The one thing King has which the five men drafted ahead of him don’t is a Superbowl ring, earned while playing for Tampa Bay in 2002 (although King himself didn’t suit up for the game). He enjoyed mild success during his time with Tampa, starting all 16 games in 2000 and recording a respectable 75.8 passer rating while throwing 18 touchdowns to just 13 interceptions. However he would start just three games over the remainder of his career, including two for Arizona in 2004 – his last season in the NFL.
Brock Huard, 3rd round (77th overall selection), Seattle Seahawks
Probably less famous than his brother Damon, Brock Huard never really made much of an impact in the NFL. Huard saw action in parts of three NFL seasons including four starts (all in 2000), with his four year spell in Seattle briefly interrupted by a two year stint with the Colts. His final stats actually read quite well; four touchdowns, two interceptions and a QB rating of 80.3. However he saw such limited playing time that those stats can be mostly rendered meaningless.
Joe Germaine, 4th round (101st overall selection), St. Louis Rams
I’ll admit I’d never heard of Germaine until I started researching this article, and the most interesting thing I learned about him is that he took two years out of college to complete a Mormon mission. His NFL career was slightly less interesting, although he did pick up a Superbowl ring as Kurt Warner’s back-up on the victorious Rams team in 1999. Germaine only ever threw 16 passes in the NFL, all in his rookie season, completing 9 of them including a solitary touchdown. He did however also throw two picks that season. Germaine also served time with the Chiefs and Bengals before he was out of the NFL by the start of the 2003 season, before going on to enjoy a productive career in Arena League Football.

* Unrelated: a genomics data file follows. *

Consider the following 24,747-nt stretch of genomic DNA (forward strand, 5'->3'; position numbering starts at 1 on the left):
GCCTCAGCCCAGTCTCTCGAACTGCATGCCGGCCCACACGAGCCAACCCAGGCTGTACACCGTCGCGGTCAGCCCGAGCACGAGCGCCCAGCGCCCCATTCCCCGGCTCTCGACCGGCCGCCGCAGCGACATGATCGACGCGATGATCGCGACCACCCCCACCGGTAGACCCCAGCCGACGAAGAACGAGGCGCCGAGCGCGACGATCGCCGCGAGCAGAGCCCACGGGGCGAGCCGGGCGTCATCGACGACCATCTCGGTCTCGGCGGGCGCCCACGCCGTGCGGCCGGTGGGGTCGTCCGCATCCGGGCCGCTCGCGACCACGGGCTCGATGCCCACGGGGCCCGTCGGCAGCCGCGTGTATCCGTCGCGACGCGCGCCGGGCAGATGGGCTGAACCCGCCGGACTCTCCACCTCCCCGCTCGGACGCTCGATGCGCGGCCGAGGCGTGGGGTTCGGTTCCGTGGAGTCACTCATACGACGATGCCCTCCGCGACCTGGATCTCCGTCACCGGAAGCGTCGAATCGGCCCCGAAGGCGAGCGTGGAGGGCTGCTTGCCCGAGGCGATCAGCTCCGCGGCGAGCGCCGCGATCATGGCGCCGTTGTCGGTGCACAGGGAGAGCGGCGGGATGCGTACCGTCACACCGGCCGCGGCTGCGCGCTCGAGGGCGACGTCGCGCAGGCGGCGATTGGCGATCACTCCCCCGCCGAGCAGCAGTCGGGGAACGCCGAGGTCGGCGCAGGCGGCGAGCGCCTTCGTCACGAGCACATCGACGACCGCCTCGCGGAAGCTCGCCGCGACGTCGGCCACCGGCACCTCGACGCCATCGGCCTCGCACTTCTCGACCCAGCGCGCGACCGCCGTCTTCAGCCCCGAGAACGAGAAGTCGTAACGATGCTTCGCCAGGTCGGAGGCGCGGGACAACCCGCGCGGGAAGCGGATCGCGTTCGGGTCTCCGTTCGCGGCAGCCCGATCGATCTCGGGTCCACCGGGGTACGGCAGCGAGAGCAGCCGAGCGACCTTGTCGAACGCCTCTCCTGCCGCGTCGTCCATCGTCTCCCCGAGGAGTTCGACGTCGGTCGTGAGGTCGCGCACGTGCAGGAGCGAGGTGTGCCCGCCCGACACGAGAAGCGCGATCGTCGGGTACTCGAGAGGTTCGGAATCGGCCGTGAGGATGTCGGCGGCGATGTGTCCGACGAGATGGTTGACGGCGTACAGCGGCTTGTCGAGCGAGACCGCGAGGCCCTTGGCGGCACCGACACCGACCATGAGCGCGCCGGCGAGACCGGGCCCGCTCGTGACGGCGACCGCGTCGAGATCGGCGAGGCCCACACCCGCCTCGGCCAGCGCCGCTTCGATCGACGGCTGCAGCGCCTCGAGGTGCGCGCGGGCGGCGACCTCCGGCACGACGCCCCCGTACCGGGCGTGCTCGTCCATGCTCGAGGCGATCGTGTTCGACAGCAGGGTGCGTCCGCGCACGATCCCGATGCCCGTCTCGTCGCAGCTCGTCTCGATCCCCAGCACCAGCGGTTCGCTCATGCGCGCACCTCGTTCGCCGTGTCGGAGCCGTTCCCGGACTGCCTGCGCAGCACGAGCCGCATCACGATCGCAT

Aaron Brooks, 4th round (131st overall selection), Green Bay Packers
Although Brooks never played a down for the Packers, he was stuck behind both Brett Favre and Matt Hasselbeck on the depth chart, he enjoyed a successful NFL career largely thanks to a six year stint with New Orleans. During his time in the big easy Brooks set several franchise marks including career and single season touchdown passing records (both since broken by Drew Brees). Unfortunately for Brooks and the Saints his only play-off win came in his first season with the team, against the then defending Superbowl champion Rams. A short lived spell in Oakland followed his release from the Saints in 2005, but all told for a late fourth round pick Brooks delivered fantastic value considering some of the busts further up this list and a career passer rating of 78.5 represents a very respectable career.
Kevin Daft, 5th round (151st overall selection), Tennessee Titans